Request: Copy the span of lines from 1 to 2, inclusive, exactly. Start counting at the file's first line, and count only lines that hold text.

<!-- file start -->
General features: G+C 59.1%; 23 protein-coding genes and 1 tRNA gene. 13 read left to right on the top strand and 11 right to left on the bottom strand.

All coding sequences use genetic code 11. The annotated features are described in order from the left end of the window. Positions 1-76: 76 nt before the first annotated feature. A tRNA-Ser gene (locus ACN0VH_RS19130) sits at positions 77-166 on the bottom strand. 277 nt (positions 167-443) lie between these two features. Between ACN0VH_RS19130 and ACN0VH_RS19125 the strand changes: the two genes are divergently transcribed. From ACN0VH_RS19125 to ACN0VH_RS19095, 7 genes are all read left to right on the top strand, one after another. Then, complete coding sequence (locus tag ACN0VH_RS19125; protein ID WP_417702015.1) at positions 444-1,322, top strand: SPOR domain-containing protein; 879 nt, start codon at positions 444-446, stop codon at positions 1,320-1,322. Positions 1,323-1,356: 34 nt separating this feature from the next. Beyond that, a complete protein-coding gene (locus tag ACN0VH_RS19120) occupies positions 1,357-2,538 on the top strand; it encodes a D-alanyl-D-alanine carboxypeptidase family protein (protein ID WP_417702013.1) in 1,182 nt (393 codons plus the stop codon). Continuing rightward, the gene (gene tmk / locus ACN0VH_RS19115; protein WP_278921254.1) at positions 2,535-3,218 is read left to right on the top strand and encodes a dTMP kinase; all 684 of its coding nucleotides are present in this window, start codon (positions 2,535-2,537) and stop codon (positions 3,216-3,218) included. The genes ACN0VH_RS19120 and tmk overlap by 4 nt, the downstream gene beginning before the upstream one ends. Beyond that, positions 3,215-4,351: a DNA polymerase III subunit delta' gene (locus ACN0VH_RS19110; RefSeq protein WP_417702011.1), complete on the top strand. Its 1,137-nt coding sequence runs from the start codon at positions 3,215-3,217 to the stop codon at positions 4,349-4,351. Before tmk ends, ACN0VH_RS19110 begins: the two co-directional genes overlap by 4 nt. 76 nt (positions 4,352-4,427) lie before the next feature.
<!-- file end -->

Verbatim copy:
General features: G+C 59.1%; 23 protein-coding genes and 1 tRNA gene. 13 read left to right on the top strand and 11 right to left on the bottom strand.

All coding sequences use genetic code 11. The annotated features are described in order from the left end of the window. Positions 1-76: 76 nt before the first annotated feature. A tRNA-Ser gene (locus ACN0VH_RS19130) sits at positions 77-166 on the bottom strand. 277 nt (positions 167-443) lie between these two features. Between ACN0VH_RS19130 and ACN0VH_RS19125 the strand changes: the two genes are divergently transcribed. From ACN0VH_RS19125 to ACN0VH_RS19095, 7 genes are all read left to right on the top strand, one after another. Then, complete coding sequence (locus tag ACN0VH_RS19125; protein ID WP_417702015.1) at positions 444-1,322, top strand: SPOR domain-containing protein; 879 nt, start codon at positions 444-446, stop codon at positions 1,320-1,322. Positions 1,323-1,356: 34 nt separating this feature from the next. Beyond that, a complete protein-coding gene (locus tag ACN0VH_RS19120) occupies positions 1,357-2,538 on the top strand; it encodes a D-alanyl-D-alanine carboxypeptidase family protein (protein ID WP_417702013.1) in 1,182 nt (393 codons plus the stop codon). Continuing rightward, the gene (gene tmk / locus ACN0VH_RS19115; protein WP_278921254.1) at positions 2,535-3,218 is read left to right on the top strand and encodes a dTMP kinase; all 684 of its coding nucleotides are present in this window, start codon (positions 2,535-2,537) and stop codon (positions 3,216-3,218) included. The genes ACN0VH_RS19120 and tmk overlap by 4 nt, the downstream gene beginning before the upstream one ends. Beyond that, positions 3,215-4,351: a DNA polymerase III subunit delta' gene (locus ACN0VH_RS19110; RefSeq protein WP_417702011.1), complete on the top strand. Its 1,137-nt coding sequence runs from the start codon at positions 3,215-3,217 to the stop codon at positions 4,349-4,351. Before tmk ends, ACN0VH_RS19110 begins: the two co-directional genes overlap by 4 nt. 76 nt (positions 4,352-4,427) lie before the next feature.